Tag Archives: South Kitsap Fire & Rescue

Forum set Tuesday for SKFR levy and Port of Manchester term reduction proposals

A complaint by Dave Kimble to the Washington State Auditor’s Office regarding arrangements between the Port of Manchester and the Manchester Water District has been addressed. But first this important announcement:

The Manchester Community Association will host a forum on two measures that will be on the April 17 ballot. The event is set for 6:30 p.m. Tuesday at the Manchester Library.

First up on the agenda is discussion of South Kitsap Fire & Rescue’s levy. Voters served by SKFR will be asked to renew a special property tax levy that generates more than 12 percent of the fire district’s annual budget of around $14 million. The six-year levy would replace the current levy lid lift, which expires at the end of 2012.

The MCA also will facilitate discussion of a proposal to decrease terms for Port of Manchester Commissioner from 6 to 4 years. The measure was placed on the ballot by citizen initiative, spearheaded by Kimble. MCA President James Derry says he hopes the discussion will be informative and remain civil.

“As an organization, the MCA does not oppose or support either initiative,” Derry said. “Our goal, in accordance with our mission statement, is to sponsor programs to help educate the residents of Manchester on issues of local importance. We hope to foster public discussion without confrontation or rancor, where neighbors can learn, share opinions and make their own decisions.”

Likely Derry is concerned about civility due to ongoing friction between Kimble and port commissioners. For most of the past year, Kimble has been riding the port on multiple fronts, including the term reduction issue. Kimble asserts the measure is needed to break up what he describes as a good-old-boy network.

Kimble’s complaints to the SAO centered on allegations that the port and the Manchester Water District had violated bidding and small works roster requirements. That allegation was deemed by Port Orchard Audit Manager Brian Taylor to be unfounded.

Taylor did recommend that the port formalize a 2006 agreement it had with the water district for accounting and administrative services, and a verbal agreement that water district staff periodically check on port facilities and conduct minor repair and maintenance, since the port has no staff. Projects that went beyond “usual and ordinary” required action by the port commission.

Taylor met on March 13 with port officials, including the port’s attorney and “one of the commissioners who sits on both the port and water district boards,” as well as the water district manager who serves as the port’s contract administrator. One of Kimble’s beefs is that port commissioners Steve Pedersen and Jim Strode serve on both boards.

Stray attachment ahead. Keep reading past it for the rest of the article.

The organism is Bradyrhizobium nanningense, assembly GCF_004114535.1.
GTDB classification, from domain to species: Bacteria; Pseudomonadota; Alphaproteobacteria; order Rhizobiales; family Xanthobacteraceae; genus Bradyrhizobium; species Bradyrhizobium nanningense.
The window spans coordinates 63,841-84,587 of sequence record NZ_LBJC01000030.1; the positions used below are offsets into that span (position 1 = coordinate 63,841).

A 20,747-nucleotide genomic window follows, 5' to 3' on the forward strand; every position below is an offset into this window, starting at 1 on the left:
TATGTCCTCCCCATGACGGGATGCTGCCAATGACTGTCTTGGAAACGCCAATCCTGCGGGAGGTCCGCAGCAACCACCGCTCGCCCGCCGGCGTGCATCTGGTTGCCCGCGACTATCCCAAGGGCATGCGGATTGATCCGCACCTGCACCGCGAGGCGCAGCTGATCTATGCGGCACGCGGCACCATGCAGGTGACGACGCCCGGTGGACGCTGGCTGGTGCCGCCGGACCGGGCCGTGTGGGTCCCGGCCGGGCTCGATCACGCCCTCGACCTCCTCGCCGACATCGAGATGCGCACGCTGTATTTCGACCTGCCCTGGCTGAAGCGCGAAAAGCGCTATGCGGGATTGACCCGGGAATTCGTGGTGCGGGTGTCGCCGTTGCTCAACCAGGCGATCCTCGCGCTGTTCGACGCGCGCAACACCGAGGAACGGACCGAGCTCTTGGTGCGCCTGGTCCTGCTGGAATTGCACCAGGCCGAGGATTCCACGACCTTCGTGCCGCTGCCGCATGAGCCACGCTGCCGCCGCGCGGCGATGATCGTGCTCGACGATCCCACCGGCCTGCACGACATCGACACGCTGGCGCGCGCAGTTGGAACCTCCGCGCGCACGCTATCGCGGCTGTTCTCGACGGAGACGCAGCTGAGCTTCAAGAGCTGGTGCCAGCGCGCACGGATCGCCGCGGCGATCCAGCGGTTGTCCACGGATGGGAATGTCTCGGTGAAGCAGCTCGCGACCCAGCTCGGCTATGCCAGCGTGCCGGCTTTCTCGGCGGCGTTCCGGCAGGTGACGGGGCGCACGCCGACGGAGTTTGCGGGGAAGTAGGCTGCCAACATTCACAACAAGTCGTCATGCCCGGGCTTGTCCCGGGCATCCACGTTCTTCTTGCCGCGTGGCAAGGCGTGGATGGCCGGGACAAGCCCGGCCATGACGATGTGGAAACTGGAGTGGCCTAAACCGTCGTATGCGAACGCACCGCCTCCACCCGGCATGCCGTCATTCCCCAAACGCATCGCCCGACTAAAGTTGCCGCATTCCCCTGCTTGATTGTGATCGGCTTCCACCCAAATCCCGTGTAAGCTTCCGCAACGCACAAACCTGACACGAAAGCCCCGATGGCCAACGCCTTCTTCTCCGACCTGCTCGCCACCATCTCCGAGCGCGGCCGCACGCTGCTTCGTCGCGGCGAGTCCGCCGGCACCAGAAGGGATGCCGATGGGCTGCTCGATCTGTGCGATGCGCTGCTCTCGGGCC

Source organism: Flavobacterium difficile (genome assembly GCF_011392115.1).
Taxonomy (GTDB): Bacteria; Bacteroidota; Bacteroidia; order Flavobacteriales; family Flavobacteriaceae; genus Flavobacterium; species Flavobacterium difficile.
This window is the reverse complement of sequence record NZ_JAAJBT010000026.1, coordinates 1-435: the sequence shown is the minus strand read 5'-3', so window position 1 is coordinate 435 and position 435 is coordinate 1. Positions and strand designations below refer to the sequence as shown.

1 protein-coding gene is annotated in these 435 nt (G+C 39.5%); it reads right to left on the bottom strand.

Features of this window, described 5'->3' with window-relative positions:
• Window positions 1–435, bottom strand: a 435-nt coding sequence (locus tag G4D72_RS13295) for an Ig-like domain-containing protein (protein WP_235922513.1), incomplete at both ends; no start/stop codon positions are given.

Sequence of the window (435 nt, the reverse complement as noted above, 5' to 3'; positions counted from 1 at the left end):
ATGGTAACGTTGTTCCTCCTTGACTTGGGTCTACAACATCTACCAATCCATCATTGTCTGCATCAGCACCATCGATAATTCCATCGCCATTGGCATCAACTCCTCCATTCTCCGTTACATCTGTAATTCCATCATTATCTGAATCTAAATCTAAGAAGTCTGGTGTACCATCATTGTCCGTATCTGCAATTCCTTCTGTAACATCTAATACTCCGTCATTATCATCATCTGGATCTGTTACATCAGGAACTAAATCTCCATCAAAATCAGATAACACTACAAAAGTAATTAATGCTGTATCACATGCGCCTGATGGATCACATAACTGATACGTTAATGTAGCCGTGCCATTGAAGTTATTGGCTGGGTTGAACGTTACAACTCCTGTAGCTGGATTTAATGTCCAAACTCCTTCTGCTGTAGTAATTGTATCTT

Taylor recommended the written and verbal agreements be formalized as an “interlocal” agreement, provided for under the state’s Interlocal Cooperation Act. The port complied and approved the interlocal agreement at its regular meeting March 13. Minutes of the meeting are not yet available on the port’s website. On March 22 the document, signed by both entities, was filed with the Kitsap County Auditor’s office, as required by law.

On March 23, Taylor sent a letter to Kimble indicating the upshot of the investigation. Taylor noted the next regular audit of the port will be in the fall of 2013.

Kimble also claimed another gotcha against the port when he noted last week and reported to the state’s Public Disclosure Commission that the port’s website contained an improper notice against Proposition 1, the term reduction measure. A screen shot Kimble took shows a message on the home page, “The Port of Manchester does not support Proposition 1. Vote NO on shorter commissioner terms.”

State elections laws prohibit the port, or any other public agency, from making a public statement for or against a ballot measure. Strode and the port’s attorney hastened to have the message taken down as soon as Kimble informed them of it. According to Strode, the message was posted by the woman who updates the website. “She just thought she was doing the right thing,” Strode said.

PDC Compliance Officer Kurt Young, to whom Kimble submitted the complaint, asked if, other than the website statement, the port had distributed any other information encouraging a “no’ vote on Prop 1.

Young wrote in email to Kimble Wednesday, “If the answer is no to that question, then staff will be sending an e-mail reminder to the Port of Manchester, reminding them of RCW 42.17A.555 and attaching a link to Interpretation 04-02, Guidelines for Local Government Agencies in Election Campaigns. No additional enforcement action will be taken, since the port took corrective action about the information on their website.”

Here’s a copy of the letter Young of the PDC sent to the port.